Ni Jianda, Jupai
At the end of 2017, the firm’s AUM grew 59% to RMB57.5 bn while the total number of active clients who purchased a product at least once during the year reached 12,825, up from 10,218 from a year prior.
Jupai had an annual net profit gain of 97.3% to RMB 409.5m ($64.7m) from RMB 207.6m in 2016, according to its 2017 financial earnings released on Monday.
One-time commissions derived from short-term investments increased 64% to RMB 1.04bn.
“The one-time commissions were at a low level in 2016 and only started to recover in 2017,” Ni Jianda, chairman and chief executive officer of Jupai said in a conference call.
“Given the strong expectation of renminbi depreciation beginning in the second half of 2016, high net worth clients preferred to allocate more into short-term fixed income products.”
Jupai results (RMB)
|Q4||Y-O-Y||Full year 2017||Y-O-Y|
Source: Company statement
Shift from fixed income
Last year, wealth management products distributed by Jupai were predominantly fixed income products. Around RMB 45.4bn of client assets or 83% of the aggregate assets was invested in fixed income products. The underlying assets of the products are primarily real estate-related, according to Ni.
However, due to the authority’s control of credit for real-estate projects, many domestic banks have ceased to lend to property developers on the mainland, local media reported. Because the channel for raising capital is controlled, China’s real estate developers are relying more on private equity investors.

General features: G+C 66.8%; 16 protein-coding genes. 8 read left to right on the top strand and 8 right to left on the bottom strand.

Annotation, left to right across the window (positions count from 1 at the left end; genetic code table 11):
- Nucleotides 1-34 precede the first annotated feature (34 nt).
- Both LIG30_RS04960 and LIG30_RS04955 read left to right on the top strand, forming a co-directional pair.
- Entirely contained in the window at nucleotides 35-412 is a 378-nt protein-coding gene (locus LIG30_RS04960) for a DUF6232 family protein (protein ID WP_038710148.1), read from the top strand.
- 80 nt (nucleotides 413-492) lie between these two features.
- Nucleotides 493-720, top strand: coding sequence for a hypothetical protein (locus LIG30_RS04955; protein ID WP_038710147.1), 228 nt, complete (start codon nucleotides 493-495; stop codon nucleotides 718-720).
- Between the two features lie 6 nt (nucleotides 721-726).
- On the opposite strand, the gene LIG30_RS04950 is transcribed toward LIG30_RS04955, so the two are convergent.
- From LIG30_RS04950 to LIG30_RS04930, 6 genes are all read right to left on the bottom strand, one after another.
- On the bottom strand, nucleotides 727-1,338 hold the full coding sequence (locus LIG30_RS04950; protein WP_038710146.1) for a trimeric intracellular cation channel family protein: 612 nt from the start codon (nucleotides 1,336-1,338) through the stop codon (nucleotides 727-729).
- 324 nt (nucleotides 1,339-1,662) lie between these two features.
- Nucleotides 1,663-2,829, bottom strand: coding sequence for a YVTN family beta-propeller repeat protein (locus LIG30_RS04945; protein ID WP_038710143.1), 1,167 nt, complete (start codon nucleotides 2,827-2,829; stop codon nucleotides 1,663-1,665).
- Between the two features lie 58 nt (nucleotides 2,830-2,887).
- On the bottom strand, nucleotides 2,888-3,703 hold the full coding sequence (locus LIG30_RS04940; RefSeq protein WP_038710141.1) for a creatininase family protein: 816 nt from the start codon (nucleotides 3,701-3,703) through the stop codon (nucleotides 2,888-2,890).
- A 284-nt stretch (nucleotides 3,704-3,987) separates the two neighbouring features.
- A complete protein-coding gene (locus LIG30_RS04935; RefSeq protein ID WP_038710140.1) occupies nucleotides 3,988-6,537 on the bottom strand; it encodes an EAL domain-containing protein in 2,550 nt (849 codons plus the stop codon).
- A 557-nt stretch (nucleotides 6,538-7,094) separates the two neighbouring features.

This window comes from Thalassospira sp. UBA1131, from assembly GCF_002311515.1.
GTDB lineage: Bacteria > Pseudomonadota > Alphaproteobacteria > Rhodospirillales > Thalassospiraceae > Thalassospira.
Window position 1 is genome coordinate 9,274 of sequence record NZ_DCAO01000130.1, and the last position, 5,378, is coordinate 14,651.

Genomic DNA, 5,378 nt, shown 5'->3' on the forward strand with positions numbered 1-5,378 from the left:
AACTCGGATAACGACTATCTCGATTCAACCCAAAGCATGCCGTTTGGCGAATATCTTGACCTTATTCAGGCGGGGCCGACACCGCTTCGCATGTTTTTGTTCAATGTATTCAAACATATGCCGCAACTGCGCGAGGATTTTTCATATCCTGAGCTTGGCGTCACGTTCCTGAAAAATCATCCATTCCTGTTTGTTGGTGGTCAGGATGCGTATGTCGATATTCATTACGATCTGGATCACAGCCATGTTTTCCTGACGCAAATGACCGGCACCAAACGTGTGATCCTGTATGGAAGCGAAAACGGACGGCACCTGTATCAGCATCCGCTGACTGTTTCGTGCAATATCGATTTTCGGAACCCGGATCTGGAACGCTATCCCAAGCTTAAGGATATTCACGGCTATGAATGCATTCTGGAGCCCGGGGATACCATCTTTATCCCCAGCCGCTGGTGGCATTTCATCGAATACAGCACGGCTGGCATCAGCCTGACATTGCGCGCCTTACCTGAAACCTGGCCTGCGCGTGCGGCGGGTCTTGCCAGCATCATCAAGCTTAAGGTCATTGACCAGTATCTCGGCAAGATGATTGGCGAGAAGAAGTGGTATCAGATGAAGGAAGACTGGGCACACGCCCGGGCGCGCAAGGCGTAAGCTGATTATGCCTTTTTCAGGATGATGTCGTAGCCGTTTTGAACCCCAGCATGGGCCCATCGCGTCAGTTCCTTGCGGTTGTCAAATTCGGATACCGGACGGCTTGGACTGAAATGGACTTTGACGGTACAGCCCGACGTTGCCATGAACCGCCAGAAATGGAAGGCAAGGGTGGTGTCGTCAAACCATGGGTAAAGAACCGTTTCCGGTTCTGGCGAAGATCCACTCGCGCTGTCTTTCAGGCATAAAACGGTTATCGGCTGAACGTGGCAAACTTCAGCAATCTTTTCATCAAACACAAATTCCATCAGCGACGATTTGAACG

Ni sees the regulation as a “rare opportunity” for Jupai to move away from bonds issued by developers to taking a stake in ownership, for example through private equity, convertible bonds and preferred shares.
Last year, private equity and venture capital fund products accounted for only 12% or RMB 6.38bn in assets, but he sees that figure increasing while fixed income exposure reduces.
“Property companies will face more difficulties and higher costs in financing bank loans and bond issuance,” he said. “This is a very rare opportunity for Jupai when channels to raise capital have been massively squeezed. Consequently, it enhanced our bargaining power.”
Ni said the firm will negotiate with property developers to propose investing in their preferred shares. “We would initiate discussions with the quality real estate companies, for instance starting with those ranking among the top 100 in the country.”
New WMP rules
China’s regulators have tightened the regulations over wealth management practices and products in an attempt to mitigate systemic risk to the financial system.
Managers cannot offer investors a guaranteed rate of return, according to one prohibition in the draft guidelines released by the People’s Bank of China.
Ni expects the new policy to result in consolidation of China’s wealth management industry.
“The new rules is likely to force companies which cannot adapt to the new regulatory environment out of the industry, ” he continued. It would however represent an opportunity for the firm to enhance our market share by 2020 when the regulatory authorities completely end products which would guarantee returns.”
Shanghai-based Jupai currently operates in Hong Kong and opened local offices New York and San Francisco last year. Talking about expansion plans, Ni said the firm would follow their potential clients and strategic partners.
“In 2018, we would consider setting up additional offices overseas. But the prerequisite is a stable performance of our core business,” he added.
The firm estimates its net revenue for the first quarter of 2018 to be in the range of RMB 400m to RMB 420m, representing an increase of 8.5% to 13.9% compared to the same period in 2017.